Zelensky has described in generalities a readiness to negotiate with Putin but with the goal of recovering all Russian-occupied territories; support for joining the European Union and NATO; and a desire to end corruption and fully liberalize the economy. His supporters—who include several noted reformers—describe a Russia-wary, pro-Western candidate who will put fighting corruption at the top of his agenda. Some suggest Zelensky would take a hard line with the International Monetary Fund (IMF) and its conditions. That could prove tricky. Ukraine needs financing, and no bank matches IMF rates.
Other Ukrainians hold a darker view of a Zelensky presidency. They express concern about his links to Ihor Kolomoisky, an oligarch who owns the network that broadcasts Sluha Narodu. Kolomoisky now resides in Israel after his bank, the largest in Ukraine, was taken over by Ukraine’s central bank following charges of financial improprieties. Critics question Zelensky’s lack of political experience, his ability to deal with Putin, and his commitment to a pro-Western course.
Zelensky reportedly this week will name key members of his team, including the foreign and defense ministers, chief of the general staff, head of the Security Service of Ukraine and procurator general. That could provide indications as to his planned direction.
A debate would provide Zelensky the venue to further define his prospective presidency and allow the country’s voters an opportunity to compare and contrast the positions of the run-off candidates. But a debate likely is not in the cards. Zelensky easily bested his opponents in the first round by avoiding specifics; why change a winning strategy now?
THE RUSSIANS—THE DOG THAT DIDN’T BARK?
Many expected the Russians, who used force to seize and illegally annex Crimea in 2014 and then fostered a simmering conflict in the eastern region of Donbas, to interfere in Ukraine’s election. They undoubtedly did—but with little apparent effect.
Ukrainian officials say Russian hackers had probed the Central Election Commission’s systems but without success. One noted that the Russians seemed more focused on general destabilization of the country rather than the election.
The Kremlin has made clear it wants Poroshenko to be a one-term president. Beyond that, however, Russian officials have taken care not to endorse a particular candidate, perhaps understanding that a “Russian favorite” tag would not prove helpful. Yuriy Boyko, head of the Opposition Bloc—the closest thing in Ukraine to a pro-Russian party—visited Moscow on the eve of the election and returned with a plan to obtain cheaper gas. That might have helped him in the eastern part of the country, from where most of his votes came. He did better than expected but still finished fourth.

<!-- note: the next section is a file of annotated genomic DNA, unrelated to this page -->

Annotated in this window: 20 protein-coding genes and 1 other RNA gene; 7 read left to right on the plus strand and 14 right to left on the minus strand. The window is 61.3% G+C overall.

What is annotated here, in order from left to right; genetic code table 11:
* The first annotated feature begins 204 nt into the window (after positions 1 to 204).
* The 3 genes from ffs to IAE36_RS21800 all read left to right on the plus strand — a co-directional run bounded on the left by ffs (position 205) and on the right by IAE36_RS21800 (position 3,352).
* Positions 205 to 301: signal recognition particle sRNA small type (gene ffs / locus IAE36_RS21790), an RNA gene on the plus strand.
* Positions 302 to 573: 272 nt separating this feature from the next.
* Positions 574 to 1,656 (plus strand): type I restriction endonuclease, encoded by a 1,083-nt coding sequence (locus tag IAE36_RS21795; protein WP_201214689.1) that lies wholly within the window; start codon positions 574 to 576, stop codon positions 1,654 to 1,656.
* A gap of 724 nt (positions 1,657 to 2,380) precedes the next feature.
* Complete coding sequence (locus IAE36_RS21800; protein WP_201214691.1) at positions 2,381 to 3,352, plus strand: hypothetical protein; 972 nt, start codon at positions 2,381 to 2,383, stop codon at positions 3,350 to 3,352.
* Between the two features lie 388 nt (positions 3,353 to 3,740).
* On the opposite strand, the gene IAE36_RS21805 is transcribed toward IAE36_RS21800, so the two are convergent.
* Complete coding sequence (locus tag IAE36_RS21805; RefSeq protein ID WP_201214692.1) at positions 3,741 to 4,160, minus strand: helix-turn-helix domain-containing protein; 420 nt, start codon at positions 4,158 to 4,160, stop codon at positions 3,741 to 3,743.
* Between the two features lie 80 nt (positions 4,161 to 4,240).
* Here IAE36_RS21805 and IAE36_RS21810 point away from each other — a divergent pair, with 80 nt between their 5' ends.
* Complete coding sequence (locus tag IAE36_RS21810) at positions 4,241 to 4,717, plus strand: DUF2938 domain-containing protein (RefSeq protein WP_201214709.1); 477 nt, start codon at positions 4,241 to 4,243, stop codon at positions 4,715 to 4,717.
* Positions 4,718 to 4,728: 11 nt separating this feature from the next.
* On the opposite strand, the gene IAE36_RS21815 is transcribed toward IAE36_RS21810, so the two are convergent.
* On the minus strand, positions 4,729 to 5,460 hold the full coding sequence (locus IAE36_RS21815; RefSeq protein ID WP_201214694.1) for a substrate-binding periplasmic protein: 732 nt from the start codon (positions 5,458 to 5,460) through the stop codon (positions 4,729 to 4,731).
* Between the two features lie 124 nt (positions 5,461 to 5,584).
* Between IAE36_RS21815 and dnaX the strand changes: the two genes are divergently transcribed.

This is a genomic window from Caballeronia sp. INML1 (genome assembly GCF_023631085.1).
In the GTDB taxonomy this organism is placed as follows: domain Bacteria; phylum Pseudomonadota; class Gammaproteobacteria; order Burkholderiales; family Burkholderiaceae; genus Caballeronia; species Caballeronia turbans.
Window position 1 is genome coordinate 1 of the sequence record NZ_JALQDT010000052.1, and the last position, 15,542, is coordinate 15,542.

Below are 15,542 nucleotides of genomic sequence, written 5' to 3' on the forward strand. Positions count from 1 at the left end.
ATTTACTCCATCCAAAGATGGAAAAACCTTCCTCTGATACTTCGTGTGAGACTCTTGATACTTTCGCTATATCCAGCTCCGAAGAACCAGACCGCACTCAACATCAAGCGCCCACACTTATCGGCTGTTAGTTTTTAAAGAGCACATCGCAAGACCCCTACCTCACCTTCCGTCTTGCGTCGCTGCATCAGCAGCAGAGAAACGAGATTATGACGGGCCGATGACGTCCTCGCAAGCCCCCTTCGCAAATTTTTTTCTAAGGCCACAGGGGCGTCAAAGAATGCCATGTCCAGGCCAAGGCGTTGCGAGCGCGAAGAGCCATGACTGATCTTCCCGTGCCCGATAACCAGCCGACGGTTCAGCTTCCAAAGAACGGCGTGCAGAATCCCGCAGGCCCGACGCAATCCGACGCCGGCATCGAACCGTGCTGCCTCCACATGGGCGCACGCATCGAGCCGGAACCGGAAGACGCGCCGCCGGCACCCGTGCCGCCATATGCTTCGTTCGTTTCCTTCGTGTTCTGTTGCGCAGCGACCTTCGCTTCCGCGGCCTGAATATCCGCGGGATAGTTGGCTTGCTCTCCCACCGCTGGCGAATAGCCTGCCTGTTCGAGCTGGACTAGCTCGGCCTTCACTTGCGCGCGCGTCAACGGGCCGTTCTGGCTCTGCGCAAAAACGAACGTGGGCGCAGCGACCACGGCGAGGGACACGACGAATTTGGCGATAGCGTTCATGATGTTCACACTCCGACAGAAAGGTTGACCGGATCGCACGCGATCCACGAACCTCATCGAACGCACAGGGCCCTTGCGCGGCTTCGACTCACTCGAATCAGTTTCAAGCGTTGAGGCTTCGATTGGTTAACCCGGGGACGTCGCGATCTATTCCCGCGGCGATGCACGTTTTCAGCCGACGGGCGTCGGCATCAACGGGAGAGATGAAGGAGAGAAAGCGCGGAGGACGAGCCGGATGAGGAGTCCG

The fact that part of Donbas remains occupied by Russian and Russian proxy forces severely hampers the election prospects for someone such as Boyko. The population there, which historically has favored close relations with Russia, could not vote. Nor could the population of Crimea, the only part of Ukraine in which ethnic Russians constitute a majority.
IT’S NOT OVER UNTIL IT’S OVER
Ukrainians will know their next president late on April 21, though the official vote may take a week to report. The winner will be inaugurated no later than 30 days after the Central Election Commission announces the official result. But another national ballot looms on October 27: the Rada (parliament) elections.
The majority coalition that emerges after the new Rada is seated will select the prime minister. Zelensky, if he becomes president, will need to build his political party—named, not coincidentally, Sluha Narodu—to secure a large bloc in the Rada. That matters, as executive power in Ukraine is bifurcated, with the prime minister choosing most of the cabinet. Other parties could see defections from their ranks if Sluha Narodu builds steam, but speculation has already begun about the kind of opposition might emerge.
Some see a possibility that Zelensky might try to force snap elections in order to translate a big win on April 21 into a quick Rada win for Sluha Narodu. However, that does not appear legally possible. The Rada cannot be dismissed within six months of the end of its term. That clock starts ticking in late May, and procedural rules would not allow a newly inaugurated president time to call an early election before the six-month period began.
Politics in Ukraine have never been easy or straightforward, and they have at several points taken radical turns. The country may be entering one such period now. How Zelensky—assuming he wins on Sunday—takes on presidential responsibilities and manages the complex politics that follow will matter greatly for Ukraine’s ability to continue its reform path, deepen integration with Europe, secure peace, and regain occupied territories…all despite Russian efforts to return it to Moscow’s orbit.